The last-generation Lincoln Continental. The ninth. That, a knowledgeable friend suggested to me, is the vehicle that the Lexus ES—now the ES 350—has effectively replaced in the market. Or, as he explained, people who might have otherwise purchased a Lincoln Continental in the late ‘90s (this vehicle had its run from model year ’95 to ’02) would now buy the ES. He was, of course, correcting for age, meaning that he wasn’t suggesting that someone who would buy a Continental in, say, 1999 would be the same person who would be buying an ES 15 years later. (Nor would a person who might have purchased an ES in 1999—that would have been a third-generation car, the ES 300, possibly the Coach edition of the car—be likely to buy an ES 350—the 6th generation of the car today. The first gen, in case you are wondering, the 1990 ES 250, went on sale in the U.S. in September, 1989, and the second generation, the ES 300, showed up a mere two years later.)
What my friend was saying is that the ES 350, like the Continental, is a large, comfortable front-drive car. (I had thought that the Continental was a rear-drive car, as the Lincoln Town Car was; that car had three generations, rolling off into the sunset in 2011. Just to add a bit of confusion to things, there was another rear-drive Lincoln available from model year 2000 to 2006. There is a rear-drive Lexus that also happens to have the “LS” nomenclature.)
OK. Let’s simply get back to the 2014 ES 350.
When you buy a four-door sedan nowadays, you sometimes discover that when you have someone open one of those second-row doors and climb in, you, if you are behind the wheel and a caring person, need to adjust your seat so far forward that you hope like mad that the airbag won’t deploy because you’d find that it would probably bruise and suffocate you before it was fully inflated.
That is not an issue with the ES 350.
For this generation, the wheelbase was increased by 1.8 inches (to 111 inches) and that space pretty much went into the back seat. While the math may seem a bit bizarre, according to Lexus, the increase in rear leg room compared with the previous generation ES is 4.1 inches. Or what might be more meaningful: the front leg room is 41.9 inches and the rear is 40 inches, which is to say that there is sufficient room back there so that your backseat passenger is actually going to be comfortable while you are able to drive without getting overly intimate with the steering wheel. (Should, however, you like to move your driver’s seat around, know that there 10-way powered seats are standard, and 12-way heated and ventilated powered front seats, which allow the front cushions to extend an additional 1.4 inches for those who have long legs and are interested in a bit more support, are available.)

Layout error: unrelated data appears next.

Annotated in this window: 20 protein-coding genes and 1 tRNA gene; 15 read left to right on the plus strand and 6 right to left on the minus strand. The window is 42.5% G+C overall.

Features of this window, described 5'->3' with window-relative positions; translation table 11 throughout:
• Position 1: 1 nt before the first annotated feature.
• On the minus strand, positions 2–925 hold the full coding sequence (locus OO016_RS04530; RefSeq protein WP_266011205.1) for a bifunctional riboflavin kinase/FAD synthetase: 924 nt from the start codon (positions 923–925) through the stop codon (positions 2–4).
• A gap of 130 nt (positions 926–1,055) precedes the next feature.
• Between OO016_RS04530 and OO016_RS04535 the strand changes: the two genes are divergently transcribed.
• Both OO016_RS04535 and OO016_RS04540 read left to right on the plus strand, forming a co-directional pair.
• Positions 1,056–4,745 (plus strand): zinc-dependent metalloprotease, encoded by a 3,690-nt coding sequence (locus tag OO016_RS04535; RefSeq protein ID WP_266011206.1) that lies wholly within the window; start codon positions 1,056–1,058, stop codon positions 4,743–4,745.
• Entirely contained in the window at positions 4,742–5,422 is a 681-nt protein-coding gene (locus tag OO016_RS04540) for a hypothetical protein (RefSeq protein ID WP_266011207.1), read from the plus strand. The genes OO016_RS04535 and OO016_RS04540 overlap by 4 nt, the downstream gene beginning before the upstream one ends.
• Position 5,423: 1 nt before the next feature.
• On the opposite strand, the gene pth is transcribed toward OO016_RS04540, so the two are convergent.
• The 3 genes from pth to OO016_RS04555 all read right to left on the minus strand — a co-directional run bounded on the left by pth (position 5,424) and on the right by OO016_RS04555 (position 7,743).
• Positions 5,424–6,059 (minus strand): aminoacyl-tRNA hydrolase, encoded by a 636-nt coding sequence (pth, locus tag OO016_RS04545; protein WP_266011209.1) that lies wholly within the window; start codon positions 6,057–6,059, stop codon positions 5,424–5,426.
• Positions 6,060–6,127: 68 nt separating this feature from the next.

The point is that the cabin is roomy and comfortable.
There are real knobs that can be used for things like adjusting the radio, as well as steering wheel-mounted controls. Assuming one opts for the navigation system (and it is hard to imagine that one would buy a car in this category without one), there is not only the obligatory 8-inch VGA screen in the center of the instrument panel, but also the “Remote Touch Interface,” or a square knob that allows moving the cursor around the screen to select things like audio stations or for navi setup. While it may sound awkward, it really isn’t, as there is an arm rest adjacent to the knob so that the knob comes readily to hand.
And while we’re in this consumer electronics-type space, know that the car when equipped with navigation comes with Lexus Enform, which brings to bear all of the apps that you may find necessary should you need reservations, movie tickets, or even emergency help.
The car has a 3.5-liter V6 engine (3.5—ES 350: get it?) and a six-speed automatic. It propels the 3,549-pound car quite nicely. Lexus claims a 0 to 60 time of 7.1 seconds, which can be translated as: You can get off the freeway ramp onto the freeway without a problem.
The car has a another knob (this one is a nice big metallic one) that allows you to adjust the powertrain response and climate control setting to ECO or Sport (Normal is a default), with the first to eke out a bit more mileage from the fuel (and it is worth noting that the car operates on regular gas, not premium) and the Sport a bit more saucy.
It is rated at 21 city, 31 highway, and 24 mpg combined. I never saw anything close to 31, but the 24 figure was absolutely real.
Roomy, comfortable, responsive, handsomely styled. No, this is not the car that one would buy if they’re looking for a premium marque and rear-drive performance. This is the car that one would buy if they’re looking for something that is well executed and that will get them to where they need to go in an upscale manner.
The ES model has been a mainstay for Lexus from the start. And this current one simply underscores the fact that they really do pursue continuous improvement.
Engine: 3.5-liter V6
Horsepower: 268 @ 6,200 rpm
Torque: 248 lb-ft @ 4,700 rpm
Materials: Aluminum block and heads
Transmission: Six-speed, electronically controlled
Steering: Electric rack and pinion
Wheelbase: 111.0 in.
Length: 192.7 in.
Width: 71.7 in.
Height: 57.1 in.
Coefficient of drag: 0.27
Seating capacity: 5
EPA: mpg city/highway/combined: 21/31/24 mpg